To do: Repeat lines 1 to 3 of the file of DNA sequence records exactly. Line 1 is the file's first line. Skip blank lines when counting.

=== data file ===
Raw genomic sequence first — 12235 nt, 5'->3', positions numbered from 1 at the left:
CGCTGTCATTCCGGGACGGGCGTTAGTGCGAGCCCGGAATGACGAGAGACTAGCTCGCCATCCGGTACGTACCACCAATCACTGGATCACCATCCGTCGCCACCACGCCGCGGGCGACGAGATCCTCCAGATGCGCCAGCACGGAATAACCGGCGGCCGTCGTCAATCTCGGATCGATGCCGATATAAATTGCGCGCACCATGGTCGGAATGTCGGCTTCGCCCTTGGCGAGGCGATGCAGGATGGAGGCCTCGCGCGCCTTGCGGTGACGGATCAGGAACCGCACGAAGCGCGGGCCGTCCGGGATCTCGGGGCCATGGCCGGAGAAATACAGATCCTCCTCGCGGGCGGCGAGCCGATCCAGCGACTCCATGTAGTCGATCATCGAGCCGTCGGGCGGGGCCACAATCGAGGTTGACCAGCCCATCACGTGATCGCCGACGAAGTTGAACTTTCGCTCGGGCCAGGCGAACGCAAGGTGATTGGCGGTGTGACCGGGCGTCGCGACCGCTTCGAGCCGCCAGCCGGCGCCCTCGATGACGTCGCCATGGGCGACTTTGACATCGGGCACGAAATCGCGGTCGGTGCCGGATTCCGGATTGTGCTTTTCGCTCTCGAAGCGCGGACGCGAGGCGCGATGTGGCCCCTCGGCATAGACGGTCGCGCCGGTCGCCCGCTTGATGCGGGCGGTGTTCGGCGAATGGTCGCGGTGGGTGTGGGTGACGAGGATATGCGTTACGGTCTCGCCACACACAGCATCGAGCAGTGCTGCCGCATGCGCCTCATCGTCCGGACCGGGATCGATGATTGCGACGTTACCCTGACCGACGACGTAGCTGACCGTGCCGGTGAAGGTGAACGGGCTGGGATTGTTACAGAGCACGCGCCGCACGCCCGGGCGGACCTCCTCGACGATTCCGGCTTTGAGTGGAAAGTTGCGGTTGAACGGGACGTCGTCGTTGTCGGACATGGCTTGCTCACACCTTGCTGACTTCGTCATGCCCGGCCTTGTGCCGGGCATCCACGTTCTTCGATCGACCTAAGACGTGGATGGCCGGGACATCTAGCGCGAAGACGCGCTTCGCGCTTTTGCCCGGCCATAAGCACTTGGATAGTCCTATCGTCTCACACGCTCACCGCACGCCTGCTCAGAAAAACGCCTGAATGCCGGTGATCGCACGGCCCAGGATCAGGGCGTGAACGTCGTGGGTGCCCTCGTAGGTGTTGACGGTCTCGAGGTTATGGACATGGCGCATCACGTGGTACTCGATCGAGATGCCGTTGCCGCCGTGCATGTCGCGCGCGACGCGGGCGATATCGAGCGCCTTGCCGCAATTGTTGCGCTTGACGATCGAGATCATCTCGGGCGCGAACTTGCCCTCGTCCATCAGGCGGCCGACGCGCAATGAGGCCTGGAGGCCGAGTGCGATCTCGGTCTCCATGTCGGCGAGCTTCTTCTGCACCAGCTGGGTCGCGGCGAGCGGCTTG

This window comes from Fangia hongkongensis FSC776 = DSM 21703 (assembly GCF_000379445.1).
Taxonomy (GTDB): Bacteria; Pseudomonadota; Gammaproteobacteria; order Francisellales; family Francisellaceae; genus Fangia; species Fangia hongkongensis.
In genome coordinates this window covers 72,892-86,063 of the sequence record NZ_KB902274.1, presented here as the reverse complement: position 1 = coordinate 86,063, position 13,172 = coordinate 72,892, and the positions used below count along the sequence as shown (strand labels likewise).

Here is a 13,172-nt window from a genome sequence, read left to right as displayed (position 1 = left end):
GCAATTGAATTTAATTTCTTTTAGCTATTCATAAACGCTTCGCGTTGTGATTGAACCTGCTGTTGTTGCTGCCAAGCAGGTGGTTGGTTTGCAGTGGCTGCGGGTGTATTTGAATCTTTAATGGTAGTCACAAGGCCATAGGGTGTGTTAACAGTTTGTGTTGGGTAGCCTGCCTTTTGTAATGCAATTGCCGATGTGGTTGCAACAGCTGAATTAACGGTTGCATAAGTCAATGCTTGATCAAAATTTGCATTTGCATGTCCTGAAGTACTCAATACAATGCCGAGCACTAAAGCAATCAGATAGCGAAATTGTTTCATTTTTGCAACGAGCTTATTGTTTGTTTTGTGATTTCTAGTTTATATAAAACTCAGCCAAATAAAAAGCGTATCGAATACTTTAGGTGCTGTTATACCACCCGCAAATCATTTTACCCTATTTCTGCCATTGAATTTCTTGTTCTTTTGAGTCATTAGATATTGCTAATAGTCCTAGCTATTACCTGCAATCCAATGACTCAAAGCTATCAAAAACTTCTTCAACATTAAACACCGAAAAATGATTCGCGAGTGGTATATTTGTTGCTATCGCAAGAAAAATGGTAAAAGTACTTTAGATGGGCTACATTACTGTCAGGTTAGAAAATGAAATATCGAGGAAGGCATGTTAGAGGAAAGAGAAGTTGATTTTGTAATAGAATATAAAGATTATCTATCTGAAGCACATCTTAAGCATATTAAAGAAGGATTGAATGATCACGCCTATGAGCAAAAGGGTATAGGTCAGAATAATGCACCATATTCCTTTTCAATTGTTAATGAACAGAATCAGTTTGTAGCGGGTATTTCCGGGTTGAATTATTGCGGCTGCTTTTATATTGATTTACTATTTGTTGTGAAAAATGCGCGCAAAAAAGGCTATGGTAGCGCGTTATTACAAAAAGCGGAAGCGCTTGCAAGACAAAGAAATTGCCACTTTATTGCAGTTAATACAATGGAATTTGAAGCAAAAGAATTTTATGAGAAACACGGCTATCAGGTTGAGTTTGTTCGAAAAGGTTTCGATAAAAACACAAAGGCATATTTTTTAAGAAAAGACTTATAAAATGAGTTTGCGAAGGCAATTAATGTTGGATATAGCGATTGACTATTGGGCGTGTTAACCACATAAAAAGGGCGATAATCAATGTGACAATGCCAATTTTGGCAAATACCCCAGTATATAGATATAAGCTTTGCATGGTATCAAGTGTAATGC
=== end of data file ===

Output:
Raw genomic sequence first — 12235 nt, 5'->3', positions numbered from 1 at the left:
CGCTGTCATTCCGGGACGGGCGTTAGTGCGAGCCCGGAATGACGAGAGACTAGCTCGCCATCCGGTACGTACCACCAATCACTGGATCACCATCCGTCGCCACCACGCCGCGGGCGACGAGATCCTCCAGATGCGCCAGCACGGAATAACCGGCGGCCGTCGTCAATCTCGGATCGATGCCGATATAAATTGCGCGCACCATGGTCGGAATGTCGGCTTCGCCCTTGGCGAGGCGATGCAGGATGGAGGCCTCGCGCGCCTTGCGGTGACGGATCAGGAACCGCACGAAGCGCGGGCCGTCCGGGATCTCGGGGCCATGGCCGGAGAAATACAGATCCTCCTCGCGGGCGGCGAGCCGATCCAGCGACTCCATGTAGTCGATCATCGAGCCGTCGGGCGGGGCCACAATCGAGGTTGACCAGCCCATCACGTGATCGCCGACGAAGTTGAACTTTCGCTCGGGCCAGGCGAACGCAAGGTGATTGGCGGTGTGACCGGGCGTCGCGACCGCTTCGAGCCGCCAGCCGGCGCCCTCGATGACGTCGCCATGGGCGACTTTGACATCGGGCACGAAATCGCGGTCGGTGCCGGATTCCGGATTGTGCTTTTCGCTCTCGAAGCGCGGACGCGAGGCGCGATGTGGCCCCTCGGCATAGACGGTCGCGCCGGTCGCCCGCTTGATGCGGGCGGTGTTCGGCGAATGGTCGCGGTGGGTGTGGGTGACGAGGATATGCGTTACGGTCTCGCCACACACAGCATCGAGCAGTGCTGCCGCATGCGCCTCATCGTCCGGACCGGGATCGATGATTGCGACGTTACCCTGACCGACGACGTAGCTGACCGTGCCGGTGAAGGTGAACGGGCTGGGATTGTTACAGAGCACGCGCCGCACGCCCGGGCGGACCTCCTCGACGATTCCGGCTTTGAGTGGAAAGTTGCGGTTGAACGGGACGTCGTCGTTGTCGGACATGGCTTGCTCACACCTTGCTGACTTCGTCATGCCCGGCCTTGTGCCGGGCATCCACGTTCTTCGATCGACCTAAGACGTGGATGGCCGGGACATCTAGCGCGAAGACGCGCTTCGCGCTTTTGCCCGGCCATAAGCACTTGGATAGTCCTATCGTCTCACACGCTCACCGCACGCCTGCTCAGAAAAACGCCTGAATGCCGGTGATCGCACGGCCCAGGATCAGGGCGTGAACGTCGTGGGTGCCCTCGTAGGTGTTGACGGTCTCGAGGTTATGGACATGGCGCATCACGTGGTACTCGATCGAGATGCCGTTGCCGCCGTGCATGTCGCGCGCGACGCGGGCGATATCGAGCGCCTTGCCGCAATTGTTGCGCTTGACGATCGAGATCATCTCGGGCGCGAACTTGCCCTCGTCCATCAGGCGGCCGACGCGCAATGAGGCCTGGAGGCCGAGTGCGATCTCGGTCTCCATGTCGGCGAGCTTCTTCTGCACCAGCTGGGTCGCGGCGAGCGGCTTG

This window comes from Fangia hongkongensis FSC776 = DSM 21703 (assembly GCF_000379445.1).